However, as it grabs more and more particles, the filter can become clogged. That means the air conditioner has to work much harder to cool a room. It can also force dust into the room, which you definitely don’t want. “Clogged air filters can damage your air conditioner system’s parts and result in costly repairs,” says Lenny Cipolla, an owner of Florida-based HVAC service and repair company Southern Coast Services.
You should clean the filter on a central air conditioning unit about once a month. The filter location will vary based on your model, but be sure to turn off the power before you do so. A window unit likely has a warning light indicating when it’s time to clean the filter. And cleaning an air conditioner filter is pretty easy. Simply suck up any loose debris up with a vacuum, then soak the filter in a mixture of equal parts hot water and white vinegar. Give it a rinse, let it dry, and you should be good to go!
2. You Installed It in a Sunny Spot
For window units, location is everything. If your air conditioner is located in an especially sunny place, the unit will have to work much harder to cool the air, which could cost you money over time. If possible, install it in a shady spot.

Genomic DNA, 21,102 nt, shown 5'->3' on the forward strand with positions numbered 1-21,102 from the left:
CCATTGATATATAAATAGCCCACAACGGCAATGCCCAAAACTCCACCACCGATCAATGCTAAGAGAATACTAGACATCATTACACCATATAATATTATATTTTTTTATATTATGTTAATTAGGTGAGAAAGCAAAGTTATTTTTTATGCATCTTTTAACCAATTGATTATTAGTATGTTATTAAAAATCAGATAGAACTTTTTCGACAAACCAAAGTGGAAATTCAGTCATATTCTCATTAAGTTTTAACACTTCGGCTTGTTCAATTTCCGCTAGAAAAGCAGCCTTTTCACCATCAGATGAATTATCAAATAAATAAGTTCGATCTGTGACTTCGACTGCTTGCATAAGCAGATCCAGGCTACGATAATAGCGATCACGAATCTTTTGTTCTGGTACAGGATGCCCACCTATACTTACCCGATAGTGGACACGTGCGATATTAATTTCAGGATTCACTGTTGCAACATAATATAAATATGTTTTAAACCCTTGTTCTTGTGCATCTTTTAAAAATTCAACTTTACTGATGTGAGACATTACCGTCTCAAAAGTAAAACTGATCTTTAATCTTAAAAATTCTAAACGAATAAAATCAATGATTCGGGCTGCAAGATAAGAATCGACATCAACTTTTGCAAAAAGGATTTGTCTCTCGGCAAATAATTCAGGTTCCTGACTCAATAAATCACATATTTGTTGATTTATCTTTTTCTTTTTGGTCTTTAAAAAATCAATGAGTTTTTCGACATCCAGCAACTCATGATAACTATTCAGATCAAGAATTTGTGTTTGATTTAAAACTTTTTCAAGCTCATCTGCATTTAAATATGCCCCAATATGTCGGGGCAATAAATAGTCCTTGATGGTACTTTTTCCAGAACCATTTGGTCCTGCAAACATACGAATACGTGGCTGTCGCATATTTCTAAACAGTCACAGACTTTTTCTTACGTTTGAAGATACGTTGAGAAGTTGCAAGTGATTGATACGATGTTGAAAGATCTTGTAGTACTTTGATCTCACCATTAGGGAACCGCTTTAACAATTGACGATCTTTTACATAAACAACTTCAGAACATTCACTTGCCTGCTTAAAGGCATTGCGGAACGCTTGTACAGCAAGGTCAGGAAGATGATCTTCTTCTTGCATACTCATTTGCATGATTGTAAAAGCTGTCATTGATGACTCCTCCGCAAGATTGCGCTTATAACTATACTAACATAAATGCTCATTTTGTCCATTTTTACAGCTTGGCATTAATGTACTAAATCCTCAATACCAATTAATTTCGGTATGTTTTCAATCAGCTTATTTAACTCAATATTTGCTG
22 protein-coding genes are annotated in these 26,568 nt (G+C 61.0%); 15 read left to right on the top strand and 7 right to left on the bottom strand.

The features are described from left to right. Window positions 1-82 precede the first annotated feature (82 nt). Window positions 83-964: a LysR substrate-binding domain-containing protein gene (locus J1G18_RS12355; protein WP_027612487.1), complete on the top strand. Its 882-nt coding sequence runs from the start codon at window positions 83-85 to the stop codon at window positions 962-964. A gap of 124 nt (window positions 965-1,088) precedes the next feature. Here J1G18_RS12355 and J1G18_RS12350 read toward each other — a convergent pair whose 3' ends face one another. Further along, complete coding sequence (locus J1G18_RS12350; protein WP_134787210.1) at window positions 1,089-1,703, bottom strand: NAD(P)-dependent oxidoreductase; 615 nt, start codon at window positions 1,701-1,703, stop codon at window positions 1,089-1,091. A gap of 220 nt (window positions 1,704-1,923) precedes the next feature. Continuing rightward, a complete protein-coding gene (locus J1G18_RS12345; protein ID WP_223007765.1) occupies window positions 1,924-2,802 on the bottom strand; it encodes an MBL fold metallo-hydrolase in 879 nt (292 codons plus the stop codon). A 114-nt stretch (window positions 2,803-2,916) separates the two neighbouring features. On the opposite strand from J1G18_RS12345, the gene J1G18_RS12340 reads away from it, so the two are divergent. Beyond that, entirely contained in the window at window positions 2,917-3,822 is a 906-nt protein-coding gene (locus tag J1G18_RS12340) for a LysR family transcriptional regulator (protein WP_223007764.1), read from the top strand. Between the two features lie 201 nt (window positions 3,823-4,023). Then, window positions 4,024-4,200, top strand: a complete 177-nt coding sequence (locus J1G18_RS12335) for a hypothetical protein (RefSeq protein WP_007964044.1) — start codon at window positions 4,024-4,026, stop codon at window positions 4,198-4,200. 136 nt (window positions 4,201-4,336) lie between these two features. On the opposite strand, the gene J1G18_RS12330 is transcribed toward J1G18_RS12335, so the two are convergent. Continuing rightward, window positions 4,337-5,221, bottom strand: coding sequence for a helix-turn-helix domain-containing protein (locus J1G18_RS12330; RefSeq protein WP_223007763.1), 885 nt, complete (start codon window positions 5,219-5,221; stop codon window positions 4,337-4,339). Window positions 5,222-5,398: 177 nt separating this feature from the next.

Another common installation problem is not sealing the window properly. If there’s space around the air conditioner, you'll let in hot air. Make sure that the fold-out shield on a window unit blocks as much air as possible. Then you can look into weatherstripping to seal up any gaps.
For outdoor units, make sure the space around it is clear: no trees, shrubs, flowers, or structures should block their flow.
3. It's Surrounded with Appliances
Most air conditioners have sensors that let you pick a temperature and prompt the unit to cycle on and off to maintain that temperature. But these can be unintentionally tricked.
Make sure there are no appliances that give off heat near your air conditioner. This includes lamps, kitchen appliances like refrigerators, and home electronics like televisions. Those items will raise the temperature in their immediate area and fool the air conditioner into working harder—and thus less efficiently. Consider using blackout curtains in the room with your AC unit.
“Close the blinds or drapes on the sunny side of your home during the hottest part of the day to naturally lower the inside temperature,” says Ted Noonan, owner of Noonan Energy in Massachusetts. “Avoid cooking meals that involve the oven, which can increase the temperature in your home and force your unit to work harder.”